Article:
Saturday, September 10, 2005

Why I Love Al Gore

Two news stories: here and here. There's also people asking a question, here.

Stranger things have happened than a return from the grave for Vice-President Gore. It always strikes me as very bad for American politics that, these days, losers are so tainted that they cannot run again. Only the most naive person believes that democracy always makes the right choices. It is merely a mechanism for avoiding the very worst. The idea that one top politician is destined to obscurity and shame in every election is, at the least, wasteful of talent.

In Britain, we've had a shift to a similar style. The Conservatives have lost their leader after their 1997, 2001 and 2005 election defeats, in all cases immediately after the results were announced. I don't think it's good for parties and in a Presidential system such as the United States, it certainly seems a shame for the country. Without any obvious equivalent of our Leader of the Opposition shadowing a Prime Minister, non-incumbent parties in the US have difficulties holding a President to account. While clearly tries to provide some sort of coordinated leadership for the Democrats, the political will doesn't seem to exist to take it very seriously.

But what does this have to do with Al Gore? Well, I think the speculation that he could make a come-back is pretty fantastic. But it's a shame that it is so silly. Perhaps I say this as someone who could never understand criticism of Gore's charisma or style, and perhaps such percieved failings were due to Anglo-American cultural differences. One thing's for sure: the idea of "Al Gore the liar" was a cynical media image completely manufactured against reality. To take one example, his credit for funding projects that led to the development of our internet, is now immortalised in the misleading claim "Al Gore's internet".

A Gore-Edwards ticket would probably look a little liberal to many Americans, but the strength of personalities is still there. Until Barrack Obama is old enough, the Democrats could do much worse than look for a President from those who have come so close to winning in the past two elections: Gore, Kerry and Edwards. In Gore's case he got more votes than Bush.

I realise this probably seems non-sensical, but it is puzzling why the attitude persists that a defeated US Presidential candidate is an untouchable loser.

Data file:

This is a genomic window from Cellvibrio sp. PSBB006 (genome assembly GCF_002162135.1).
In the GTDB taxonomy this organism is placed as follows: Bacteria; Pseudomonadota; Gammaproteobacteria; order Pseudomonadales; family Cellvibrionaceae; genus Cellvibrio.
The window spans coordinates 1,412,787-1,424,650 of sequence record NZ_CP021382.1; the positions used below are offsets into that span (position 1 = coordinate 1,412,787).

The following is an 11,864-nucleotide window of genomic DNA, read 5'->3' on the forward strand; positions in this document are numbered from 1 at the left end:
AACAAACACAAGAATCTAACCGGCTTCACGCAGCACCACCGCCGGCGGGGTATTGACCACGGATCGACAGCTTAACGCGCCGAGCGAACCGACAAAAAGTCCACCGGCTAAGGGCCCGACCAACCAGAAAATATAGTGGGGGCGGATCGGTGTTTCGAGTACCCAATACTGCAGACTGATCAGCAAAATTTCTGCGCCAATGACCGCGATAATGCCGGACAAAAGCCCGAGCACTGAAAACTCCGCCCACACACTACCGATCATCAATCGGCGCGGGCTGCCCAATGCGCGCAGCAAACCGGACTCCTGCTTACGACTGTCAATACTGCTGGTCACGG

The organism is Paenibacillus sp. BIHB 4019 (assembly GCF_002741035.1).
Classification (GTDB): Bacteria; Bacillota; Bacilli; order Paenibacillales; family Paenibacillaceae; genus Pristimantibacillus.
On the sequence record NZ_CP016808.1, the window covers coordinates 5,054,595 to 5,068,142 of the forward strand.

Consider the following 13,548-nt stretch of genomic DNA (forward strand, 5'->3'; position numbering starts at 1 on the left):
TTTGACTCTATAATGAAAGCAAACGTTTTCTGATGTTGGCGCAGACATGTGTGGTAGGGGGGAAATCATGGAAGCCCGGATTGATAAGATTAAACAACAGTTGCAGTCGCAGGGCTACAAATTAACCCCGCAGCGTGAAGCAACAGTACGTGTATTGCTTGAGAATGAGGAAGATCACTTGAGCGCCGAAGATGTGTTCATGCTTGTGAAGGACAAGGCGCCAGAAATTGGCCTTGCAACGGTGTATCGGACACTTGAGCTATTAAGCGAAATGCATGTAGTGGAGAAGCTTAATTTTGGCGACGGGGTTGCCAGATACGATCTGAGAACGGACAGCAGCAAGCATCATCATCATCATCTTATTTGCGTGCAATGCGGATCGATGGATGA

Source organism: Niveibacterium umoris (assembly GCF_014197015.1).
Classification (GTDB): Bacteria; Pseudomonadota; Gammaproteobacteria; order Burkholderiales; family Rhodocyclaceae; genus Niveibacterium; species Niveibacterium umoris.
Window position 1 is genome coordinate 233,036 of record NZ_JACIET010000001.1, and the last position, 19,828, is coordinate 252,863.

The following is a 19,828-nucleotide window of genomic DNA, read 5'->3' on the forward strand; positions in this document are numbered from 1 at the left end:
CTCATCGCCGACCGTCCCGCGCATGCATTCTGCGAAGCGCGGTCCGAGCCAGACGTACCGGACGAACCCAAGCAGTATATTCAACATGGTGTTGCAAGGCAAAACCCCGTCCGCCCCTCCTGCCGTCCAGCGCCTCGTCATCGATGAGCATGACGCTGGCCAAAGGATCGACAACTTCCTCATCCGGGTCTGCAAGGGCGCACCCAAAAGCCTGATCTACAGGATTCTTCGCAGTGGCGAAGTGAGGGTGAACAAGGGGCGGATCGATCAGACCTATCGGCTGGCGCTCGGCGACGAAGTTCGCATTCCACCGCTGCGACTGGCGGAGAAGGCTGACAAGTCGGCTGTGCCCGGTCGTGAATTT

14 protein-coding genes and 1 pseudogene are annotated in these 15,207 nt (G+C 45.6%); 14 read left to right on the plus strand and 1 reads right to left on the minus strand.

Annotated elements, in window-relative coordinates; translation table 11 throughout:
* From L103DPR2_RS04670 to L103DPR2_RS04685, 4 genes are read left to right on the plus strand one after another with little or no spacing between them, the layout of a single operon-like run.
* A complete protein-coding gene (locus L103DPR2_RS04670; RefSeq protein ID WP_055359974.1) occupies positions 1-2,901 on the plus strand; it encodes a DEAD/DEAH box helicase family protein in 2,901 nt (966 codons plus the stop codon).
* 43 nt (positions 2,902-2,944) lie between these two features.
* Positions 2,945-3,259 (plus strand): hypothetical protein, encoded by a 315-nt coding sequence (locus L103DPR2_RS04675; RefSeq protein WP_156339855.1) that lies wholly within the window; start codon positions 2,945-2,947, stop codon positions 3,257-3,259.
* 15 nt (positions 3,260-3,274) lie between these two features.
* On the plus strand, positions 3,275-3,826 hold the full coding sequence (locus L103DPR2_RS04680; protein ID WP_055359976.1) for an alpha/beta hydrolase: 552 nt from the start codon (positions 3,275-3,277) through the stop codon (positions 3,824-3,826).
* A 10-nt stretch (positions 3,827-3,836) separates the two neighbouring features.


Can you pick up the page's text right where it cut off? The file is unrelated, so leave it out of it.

Oh, and before anyone else points out... I realise the best example of candidates coming back from election defeat to fight again is Richard Nixon... ;)


montana urban legend said...

Richard, I don't think Al's descent was in response merely to him losing the 2000 election, but for losing it so negligently given the circumstances. Not being able to make the best case of a long record of prosperity and relative peace under Clinton, combined with an opponent that far Left candidate Ralph Nader described as "the bumbling Texas governor with that horrific record," looked quite bad, since many would have thought a Gore win to be a slam dunk. The problem was that Gore lost much of his verve and seemed haggard in 2000, he distanced himself from pecadillo-prone Clinton (and incidentally, from their objectively successful record as well), and relied too much on PR, polls, choreography and other assorted fluff to fuel his campaign.

Americans need their politicians to demonstrate a natural sense of comfort in campaigning for the role they seek as well as a sense of ease with the populace responsible for making the decision to put them there. Gore demonstrated a complete lack of every natural ability inherent in a politician by 2000, as intelligent and successful as he might have been deemed previously (especially in 1992, I might add).

Lee said...

Gore managed to destroy his political future with his behavior after losing in 2000. I think a great many Democrats would have been open to his return in 2004, but he sunk into something resembling depression punctuated with very occasional provocative public appearances. Then of course he dropped out before the 2004 race really got started, and he aligned himself with Dean, in my opinion a catastrophic move. After this history of self-sabotage, I see no point in dreaming of a Gore revival.

All of the ingredients are in place for a political revolution in this country. I think the timing would be perfect for a legitimate third party to emerge in 2006/2008, and we are facing some epic crises which should bring new leaders to the fore. Bill Clinton was almost an unknown in 1992. Look for a comparable emergence in the next several years. Watch for new political heroes coming out of this Katrina debacle, for instance...

If I were a betting man, I would place big money on 2008, possibly even 2006, being far from "politics as usual."

Lee said...